Fairytales & Gospel Truth
There is a widespread belief among Christians today that the heart is desperately wicked—even after a person comes to Christ.
It is a crippling belief.
And it is untrue.
—John Eldredge, Waking the Dead
If you’ve read to the end of my book…or heard me share my story…or if you’ve been reading these blog posts for any length of time…then you know about the crisis and the miracle. The inexplicable thing that preceded The Covenant Story. The prequel, so to speak, when God exposed my pride, and allowed me to be (beautifully) broken, and then rewrote my story with his overwhelming love. It was a transformation of such proportions, I spent a decade searching for language to describe it. And the language God gave me was the story of covenant, and the love of hesed.*
The breathtaking bottom-line truth of what God showed me was Jesus does for me what I could never do for myself. Which is to say—what was impossible for me to accomplish in my own self-effort, Jesus did for me through the miracle gift of his Holy Spirit. He made a way for me to live as a brand new human—to borrow a quote from the Apostle Paul:
Therefore, if anyone is in Christ, he is a new creation; the old has passed away, and see, the new has come! (2 Corinthians 5:17)
Somewhere post-miracle and pre-covenant-story I read a book that resonated DEEPLY with my own experience. I ended up sharing the book with numerous people, loaning it out until it eventually disappeared. So last month I finally got around to ordering myself a new copy, which I started re-reading a few days ago. Once again I am blown away by how well this book captures my own story, and I’d like to share a bit of it with you today.
From Waking the Dead by John Eldredge:
It is the deepest and most wonderful of all mythic truths… The Transformation. A creature that no one could bear to look upon is transformed into a handsome prince. That which was dark and ugly is now glorious and good. Is it not the most beautiful outcome of any story to be written? Perhaps that is because it is the deepest yearning of the human heart. Look how often this theme surfaces.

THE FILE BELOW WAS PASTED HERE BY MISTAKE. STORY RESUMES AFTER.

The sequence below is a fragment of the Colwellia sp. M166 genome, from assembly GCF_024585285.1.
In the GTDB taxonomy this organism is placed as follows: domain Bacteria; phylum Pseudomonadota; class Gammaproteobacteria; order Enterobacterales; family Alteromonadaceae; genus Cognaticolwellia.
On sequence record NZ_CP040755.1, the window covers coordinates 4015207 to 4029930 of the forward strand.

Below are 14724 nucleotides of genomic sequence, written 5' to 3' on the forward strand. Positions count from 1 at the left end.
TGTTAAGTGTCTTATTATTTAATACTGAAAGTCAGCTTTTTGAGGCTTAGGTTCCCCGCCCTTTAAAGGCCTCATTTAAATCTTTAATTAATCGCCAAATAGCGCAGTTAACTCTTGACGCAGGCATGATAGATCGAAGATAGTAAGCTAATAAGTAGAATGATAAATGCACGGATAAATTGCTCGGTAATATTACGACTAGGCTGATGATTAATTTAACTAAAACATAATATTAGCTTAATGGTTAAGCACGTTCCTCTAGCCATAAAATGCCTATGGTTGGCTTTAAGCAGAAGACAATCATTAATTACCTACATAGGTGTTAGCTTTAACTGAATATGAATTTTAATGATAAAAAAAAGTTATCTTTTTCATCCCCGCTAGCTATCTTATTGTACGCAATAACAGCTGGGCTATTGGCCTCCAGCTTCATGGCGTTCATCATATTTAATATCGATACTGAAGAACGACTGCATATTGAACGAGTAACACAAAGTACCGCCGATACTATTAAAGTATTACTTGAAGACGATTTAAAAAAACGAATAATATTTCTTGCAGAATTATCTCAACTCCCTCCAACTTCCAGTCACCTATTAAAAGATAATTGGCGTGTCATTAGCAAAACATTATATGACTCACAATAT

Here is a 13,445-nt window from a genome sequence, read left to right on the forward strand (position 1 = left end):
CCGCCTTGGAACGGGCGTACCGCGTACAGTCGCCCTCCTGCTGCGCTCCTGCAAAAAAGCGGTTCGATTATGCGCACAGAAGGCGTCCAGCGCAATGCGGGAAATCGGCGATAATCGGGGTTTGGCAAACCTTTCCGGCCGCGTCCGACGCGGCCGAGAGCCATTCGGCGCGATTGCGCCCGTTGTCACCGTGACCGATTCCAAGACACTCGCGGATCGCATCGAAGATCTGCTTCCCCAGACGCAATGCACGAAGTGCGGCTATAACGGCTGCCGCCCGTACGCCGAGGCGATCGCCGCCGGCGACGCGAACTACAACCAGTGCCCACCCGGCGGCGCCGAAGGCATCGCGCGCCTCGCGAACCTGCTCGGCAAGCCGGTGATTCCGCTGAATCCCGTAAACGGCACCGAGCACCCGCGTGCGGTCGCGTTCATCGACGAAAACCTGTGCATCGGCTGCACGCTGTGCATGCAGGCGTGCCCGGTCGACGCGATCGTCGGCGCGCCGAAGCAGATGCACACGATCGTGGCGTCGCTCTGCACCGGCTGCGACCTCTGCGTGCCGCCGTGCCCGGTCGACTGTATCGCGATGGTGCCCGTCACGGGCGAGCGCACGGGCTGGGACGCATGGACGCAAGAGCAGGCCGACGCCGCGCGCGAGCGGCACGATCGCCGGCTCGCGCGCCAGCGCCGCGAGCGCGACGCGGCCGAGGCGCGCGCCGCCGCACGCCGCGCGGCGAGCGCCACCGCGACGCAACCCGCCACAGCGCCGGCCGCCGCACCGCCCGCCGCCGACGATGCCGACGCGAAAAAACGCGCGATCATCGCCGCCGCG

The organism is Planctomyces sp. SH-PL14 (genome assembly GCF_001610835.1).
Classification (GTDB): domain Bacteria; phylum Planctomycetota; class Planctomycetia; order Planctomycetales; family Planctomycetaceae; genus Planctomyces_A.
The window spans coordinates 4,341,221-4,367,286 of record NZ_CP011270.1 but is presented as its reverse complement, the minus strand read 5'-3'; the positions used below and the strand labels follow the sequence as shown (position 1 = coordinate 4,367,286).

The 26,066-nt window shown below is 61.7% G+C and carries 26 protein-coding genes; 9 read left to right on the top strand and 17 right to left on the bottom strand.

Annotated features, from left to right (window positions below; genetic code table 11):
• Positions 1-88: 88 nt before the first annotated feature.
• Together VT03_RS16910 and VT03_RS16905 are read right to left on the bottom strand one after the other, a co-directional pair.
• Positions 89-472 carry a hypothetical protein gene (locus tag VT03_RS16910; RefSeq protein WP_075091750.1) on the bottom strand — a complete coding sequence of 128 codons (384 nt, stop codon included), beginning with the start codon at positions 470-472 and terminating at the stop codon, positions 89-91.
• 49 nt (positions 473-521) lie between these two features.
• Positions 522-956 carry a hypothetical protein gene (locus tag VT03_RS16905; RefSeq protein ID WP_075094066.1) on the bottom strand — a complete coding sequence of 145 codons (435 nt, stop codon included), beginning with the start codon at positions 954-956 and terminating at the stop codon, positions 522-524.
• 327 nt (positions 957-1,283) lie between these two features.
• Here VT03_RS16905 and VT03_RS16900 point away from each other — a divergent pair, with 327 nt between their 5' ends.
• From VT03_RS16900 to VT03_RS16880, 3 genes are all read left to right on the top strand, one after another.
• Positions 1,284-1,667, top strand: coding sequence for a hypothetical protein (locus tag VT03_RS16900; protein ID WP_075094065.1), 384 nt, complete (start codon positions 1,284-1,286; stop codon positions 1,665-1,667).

The phoenix rises from the ashes. Cinderella rises from the cinders. The ugly duckling becomes a beautiful swan. Pinocchio becomes a real boy. The frog becomes a prince. Wretched old Scrooge becomes “as good a friend, as good a master, and as good a man as the good old city knew…”
Why are we enchanted by tales of transformation? Why is it an essential part of any great story? Because it is the secret to Christianity, and Christianity is the secret to the universe. “You must be born again” (John 3:7). You must be transformed.
Keeping the Law, following the rules, polishing up your manners—none of that will do. What counts is whether we really have been changed into new and different people (Gal. 6:15)
…And (are) we? I doubt that many of us would go so far as to say we’re transformed. Our names are written down somewhere in heaven, and we have been forgiven. Perhaps we have changed a bit in what we believe and how we act…But transformed seems a bit too much to claim…We’ve been told that even though we have placed our hope in Christ, even though we have become his followers, our hearts are still desperately wicked.
But is that what the Bible teaches?
Or as I ask in my own book: Were we made for a better story?**
*The Hebrew word hesed can be translated steadfast love (ESV) or faithful love (CSB) and is closely associated with God’s commitment to his covenant promises.
**The Covenant Story: Trusting the Love of a Faithful God